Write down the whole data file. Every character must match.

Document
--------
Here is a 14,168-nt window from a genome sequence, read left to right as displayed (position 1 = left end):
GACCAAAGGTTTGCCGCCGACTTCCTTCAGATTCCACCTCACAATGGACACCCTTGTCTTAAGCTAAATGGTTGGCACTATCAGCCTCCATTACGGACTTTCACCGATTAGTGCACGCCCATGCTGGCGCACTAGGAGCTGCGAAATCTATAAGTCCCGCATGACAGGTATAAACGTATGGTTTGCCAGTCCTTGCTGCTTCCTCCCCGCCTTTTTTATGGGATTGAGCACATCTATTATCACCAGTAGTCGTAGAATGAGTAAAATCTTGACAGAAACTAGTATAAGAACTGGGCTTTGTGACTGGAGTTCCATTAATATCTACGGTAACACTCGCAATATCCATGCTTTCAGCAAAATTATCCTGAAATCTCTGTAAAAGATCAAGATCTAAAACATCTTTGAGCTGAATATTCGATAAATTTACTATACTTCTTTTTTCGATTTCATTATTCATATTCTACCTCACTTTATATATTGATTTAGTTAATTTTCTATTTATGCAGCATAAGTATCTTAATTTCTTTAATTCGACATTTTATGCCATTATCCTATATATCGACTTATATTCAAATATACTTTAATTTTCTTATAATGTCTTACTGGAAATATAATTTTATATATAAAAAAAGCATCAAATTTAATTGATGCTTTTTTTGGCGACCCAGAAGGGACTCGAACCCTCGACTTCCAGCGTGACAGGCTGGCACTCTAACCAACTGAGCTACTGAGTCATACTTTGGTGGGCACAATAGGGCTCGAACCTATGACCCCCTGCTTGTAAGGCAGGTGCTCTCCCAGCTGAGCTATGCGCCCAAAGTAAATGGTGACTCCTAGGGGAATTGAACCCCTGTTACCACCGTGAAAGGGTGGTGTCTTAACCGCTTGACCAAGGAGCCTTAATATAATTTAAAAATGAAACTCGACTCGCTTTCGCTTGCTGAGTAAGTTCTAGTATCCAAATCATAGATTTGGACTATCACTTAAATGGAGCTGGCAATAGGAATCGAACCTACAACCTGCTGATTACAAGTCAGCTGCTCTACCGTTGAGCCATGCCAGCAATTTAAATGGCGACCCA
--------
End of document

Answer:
Here is a 14,168-nt window from a genome sequence, read left to right as displayed (position 1 = left end):
GACCAAAGGTTTGCCGCCGACTTCCTTCAGATTCCACCTCACAATGGACACCCTTGTCTTAAGCTAAATGGTTGGCACTATCAGCCTCCATTACGGACTTTCACCGATTAGTGCACGCCCATGCTGGCGCACTAGGAGCTGCGAAATCTATAAGTCCCGCATGACAGGTATAAACGTATGGTTTGCCAGTCCTTGCTGCTTCCTCCCCGCCTTTTTTATGGGATTGAGCACATCTATTATCACCAGTAGTCGTAGAATGAGTAAAATCTTGACAGAAACTAGTATAAGAACTGGGCTTTGTGACTGGAGTTCCATTAATATCTACGGTAACACTCGCAATATCCATGCTTTCAGCAAAATTATCCTGAAATCTCTGTAAAAGATCAAGATCTAAAACATCTTTGAGCTGAATATTCGATAAATTTACTATACTTCTTTTTTCGATTTCATTATTCATATTCTACCTCACTTTATATATTGATTTAGTTAATTTTCTATTTATGCAGCATAAGTATCTTAATTTCTTTAATTCGACATTTTATGCCATTATCCTATATATCGACTTATATTCAAATATACTTTAATTTTCTTATAATGTCTTACTGGAAATATAATTTTATATATAAAAAAAGCATCAAATTTAATTGATGCTTTTTTTGGCGACCCAGAAGGGACTCGAACCCTCGACTTCCAGCGTGACAGGCTGGCACTCTAACCAACTGAGCTACTGAGTCATACTTTGGTGGGCACAATAGGGCTCGAACCTATGACCCCCTGCTTGTAAGGCAGGTGCTCTCCCAGCTGAGCTATGCGCCCAAAGTAAATGGTGACTCCTAGGGGAATTGAACCCCTGTTACCACCGTGAAAGGGTGGTGTCTTAACCGCTTGACCAAGGAGCCTTAATATAATTTAAAAATGAAACTCGACTCGCTTTCGCTTGCTGAGTAAGTTCTAGTATCCAAATCATAGATTTGGACTATCACTTAAATGGAGCTGGCAATAGGAATCGAACCTACAACCTGCTGATTACAAGTCAGCTGCTCTACCGTTGAGCCATGCCAGCAATTTAAATGGCGACCCA